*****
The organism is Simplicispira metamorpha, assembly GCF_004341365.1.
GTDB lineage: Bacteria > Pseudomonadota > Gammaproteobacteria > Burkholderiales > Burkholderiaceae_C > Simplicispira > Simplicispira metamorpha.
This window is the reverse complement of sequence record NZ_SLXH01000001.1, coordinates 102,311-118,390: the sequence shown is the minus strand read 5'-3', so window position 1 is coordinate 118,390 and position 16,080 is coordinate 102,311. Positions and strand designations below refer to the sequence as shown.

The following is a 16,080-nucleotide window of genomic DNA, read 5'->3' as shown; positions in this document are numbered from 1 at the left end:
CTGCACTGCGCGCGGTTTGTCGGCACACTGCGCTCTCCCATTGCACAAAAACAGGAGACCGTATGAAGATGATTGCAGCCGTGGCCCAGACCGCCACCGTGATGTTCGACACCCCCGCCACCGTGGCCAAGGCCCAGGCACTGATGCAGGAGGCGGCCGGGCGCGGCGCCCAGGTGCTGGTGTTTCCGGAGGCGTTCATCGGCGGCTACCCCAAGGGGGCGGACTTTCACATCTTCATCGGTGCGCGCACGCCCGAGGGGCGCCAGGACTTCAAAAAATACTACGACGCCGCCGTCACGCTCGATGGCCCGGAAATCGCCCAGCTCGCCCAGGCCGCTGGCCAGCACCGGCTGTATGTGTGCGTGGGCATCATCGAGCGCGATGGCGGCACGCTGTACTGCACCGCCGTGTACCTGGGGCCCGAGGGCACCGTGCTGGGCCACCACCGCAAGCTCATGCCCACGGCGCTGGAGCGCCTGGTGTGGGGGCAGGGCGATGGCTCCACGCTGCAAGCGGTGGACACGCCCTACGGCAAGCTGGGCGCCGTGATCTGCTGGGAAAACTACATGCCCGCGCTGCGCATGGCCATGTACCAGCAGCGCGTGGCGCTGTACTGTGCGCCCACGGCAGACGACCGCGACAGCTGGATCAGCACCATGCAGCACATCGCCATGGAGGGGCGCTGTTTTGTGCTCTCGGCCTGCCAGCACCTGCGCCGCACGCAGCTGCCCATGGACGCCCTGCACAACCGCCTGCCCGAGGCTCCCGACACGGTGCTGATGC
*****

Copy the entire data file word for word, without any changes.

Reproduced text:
The organism is Simplicispira metamorpha, assembly GCF_004341365.1.
GTDB lineage: Bacteria > Pseudomonadota > Gammaproteobacteria > Burkholderiales > Burkholderiaceae_C > Simplicispira > Simplicispira metamorpha.
This window is the reverse complement of sequence record NZ_SLXH01000001.1, coordinates 102,311-118,390: the sequence shown is the minus strand read 5'-3', so window position 1 is coordinate 118,390 and position 16,080 is coordinate 102,311. Positions and strand designations below refer to the sequence as shown.

The following is a 16,080-nucleotide window of genomic DNA, read 5'->3' as shown; positions in this document are numbered from 1 at the left end:
CTGCACTGCGCGCGGTTTGTCGGCACACTGCGCTCTCCCATTGCACAAAAACAGGAGACCGTATGAAGATGATTGCAGCCGTGGCCCAGACCGCCACCGTGATGTTCGACACCCCCGCCACCGTGGCCAAGGCCCAGGCACTGATGCAGGAGGCGGCCGGGCGCGGCGCCCAGGTGCTGGTGTTTCCGGAGGCGTTCATCGGCGGCTACCCCAAGGGGGCGGACTTTCACATCTTCATCGGTGCGCGCACGCCCGAGGGGCGCCAGGACTTCAAAAAATACTACGACGCCGCCGTCACGCTCGATGGCCCGGAAATCGCCCAGCTCGCCCAGGCCGCTGGCCAGCACCGGCTGTATGTGTGCGTGGGCATCATCGAGCGCGATGGCGGCACGCTGTACTGCACCGCCGTGTACCTGGGGCCCGAGGGCACCGTGCTGGGCCACCACCGCAAGCTCATGCCCACGGCGCTGGAGCGCCTGGTGTGGGGGCAGGGCGATGGCTCCACGCTGCAAGCGGTGGACACGCCCTACGGCAAGCTGGGCGCCGTGATCTGCTGGGAAAACTACATGCCCGCGCTGCGCATGGCCATGTACCAGCAGCGCGTGGCGCTGTACTGTGCGCCCACGGCAGACGACCGCGACAGCTGGATCAGCACCATGCAGCACATCGCCATGGAGGGGCGCTGTTTTGTGCTCTCGGCCTGCCAGCACCTGCGCCGCACGCAGCTGCCCATGGACGCCCTGCACAACCGCCTGCCCGAGGCTCCCGACACGGTGCTGATGC